“A daily multivitamin/mineral supplement will provide good insurance for a child,” says holistic nutritionist Gail Michalski. “These years are so important and young growing bodies can stand to benefit from this added protection.”

Adults can get all they need from eating a good-quality, wholesome diet, but “most kids don’t eat this perfect diet,” Michalski explains. “Many children eat sugar-laden and nutrient-void foods, and a daily multivitamin will provide a safety net.”

“It is possible to get everything you need from whole foods, but we live in a society that doesn’t place a strong emphasis on whole, unprocessed foods,” says vegan mom and nutrition specialist Rea Frey. “Kids usually don’t get all the vitamins they need, and many children spend more time indoors, which requires a vitamin D supplement.”

Professional fitness trainer Scott White agrees and says, “Every child should take a multivitamin to help provide additional nutrients. Much of the food we buy now is low-quality, our soil is depleted and we need to provide our children with much better nutrition.”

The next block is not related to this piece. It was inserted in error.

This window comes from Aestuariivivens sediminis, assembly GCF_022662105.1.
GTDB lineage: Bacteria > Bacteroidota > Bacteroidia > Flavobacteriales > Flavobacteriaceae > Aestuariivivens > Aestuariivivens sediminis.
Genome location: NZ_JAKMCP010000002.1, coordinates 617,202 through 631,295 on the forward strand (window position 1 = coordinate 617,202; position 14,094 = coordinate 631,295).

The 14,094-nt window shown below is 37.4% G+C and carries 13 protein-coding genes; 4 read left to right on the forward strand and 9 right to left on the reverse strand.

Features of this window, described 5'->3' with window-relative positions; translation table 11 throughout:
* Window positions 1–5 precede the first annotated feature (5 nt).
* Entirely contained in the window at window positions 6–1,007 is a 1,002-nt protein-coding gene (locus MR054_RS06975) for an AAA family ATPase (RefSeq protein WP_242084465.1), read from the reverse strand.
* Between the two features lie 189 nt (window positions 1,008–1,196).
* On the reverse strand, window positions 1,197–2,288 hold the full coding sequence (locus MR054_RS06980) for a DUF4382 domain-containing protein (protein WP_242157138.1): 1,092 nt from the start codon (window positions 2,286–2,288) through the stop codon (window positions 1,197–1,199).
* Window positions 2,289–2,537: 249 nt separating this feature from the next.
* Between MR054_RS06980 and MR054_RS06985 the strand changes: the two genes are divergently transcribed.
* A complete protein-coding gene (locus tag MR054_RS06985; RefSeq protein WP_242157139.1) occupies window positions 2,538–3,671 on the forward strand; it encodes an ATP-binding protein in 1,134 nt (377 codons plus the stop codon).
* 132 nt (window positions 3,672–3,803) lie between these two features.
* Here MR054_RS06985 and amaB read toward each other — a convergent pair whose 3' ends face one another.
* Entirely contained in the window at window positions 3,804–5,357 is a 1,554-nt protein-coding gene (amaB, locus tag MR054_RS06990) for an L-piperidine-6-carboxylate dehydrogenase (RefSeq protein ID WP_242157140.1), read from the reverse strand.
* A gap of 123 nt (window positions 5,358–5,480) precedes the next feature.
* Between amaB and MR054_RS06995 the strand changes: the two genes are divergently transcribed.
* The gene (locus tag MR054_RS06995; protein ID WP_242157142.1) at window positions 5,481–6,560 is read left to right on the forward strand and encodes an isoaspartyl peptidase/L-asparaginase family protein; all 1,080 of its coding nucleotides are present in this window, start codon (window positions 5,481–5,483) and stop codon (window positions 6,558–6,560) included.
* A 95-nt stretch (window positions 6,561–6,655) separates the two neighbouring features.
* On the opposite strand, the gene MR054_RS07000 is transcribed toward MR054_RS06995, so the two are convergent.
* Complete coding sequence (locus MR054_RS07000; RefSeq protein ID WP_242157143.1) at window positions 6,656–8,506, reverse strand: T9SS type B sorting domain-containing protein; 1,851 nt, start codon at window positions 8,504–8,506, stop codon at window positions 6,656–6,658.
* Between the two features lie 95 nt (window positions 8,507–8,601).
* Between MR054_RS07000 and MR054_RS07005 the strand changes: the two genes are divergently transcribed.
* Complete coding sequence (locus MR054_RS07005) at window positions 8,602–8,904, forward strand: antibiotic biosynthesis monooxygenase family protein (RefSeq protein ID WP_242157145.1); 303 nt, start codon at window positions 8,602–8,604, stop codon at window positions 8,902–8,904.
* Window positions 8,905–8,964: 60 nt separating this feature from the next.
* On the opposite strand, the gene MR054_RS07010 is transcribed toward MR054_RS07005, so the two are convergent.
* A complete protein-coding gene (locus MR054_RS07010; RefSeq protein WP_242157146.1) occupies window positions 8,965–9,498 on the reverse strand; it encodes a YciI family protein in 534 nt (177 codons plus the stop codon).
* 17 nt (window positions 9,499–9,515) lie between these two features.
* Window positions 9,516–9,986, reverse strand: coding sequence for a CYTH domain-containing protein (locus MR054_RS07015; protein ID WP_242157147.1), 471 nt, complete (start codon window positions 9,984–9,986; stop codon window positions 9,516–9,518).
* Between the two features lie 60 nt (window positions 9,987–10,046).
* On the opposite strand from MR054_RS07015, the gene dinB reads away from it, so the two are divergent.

The American Academy of Pediatrics says that a daily multivitamin isn’t usually necessary if your toddler eats a variety of food. But if she doesn’t eat much meat or fish, iron-fortified cereal, or iron-rich dark green vegetables, she may need an iron supplement. The best way to know whether your child needs a daily multivitamin – and what kind to give her – is to check with her doctor.

And whether or not your doctor recommends a multivitamin, your child will still need some extra vitamin D. Vitamin D helps the body absorb calcium and phosphorus, which build bones. Sunscreen prevents sunlight from synthesizing vitamin D, and it’s difficult to get this essential nutrient from milk alone, so doctors recommend giving children 400 international units (IUs) of vitamin D daily.

Most multivitamins contain vitamin D. If your doctor recommends a multivitamin, your child will usually not need an extra vitamin D supplement.


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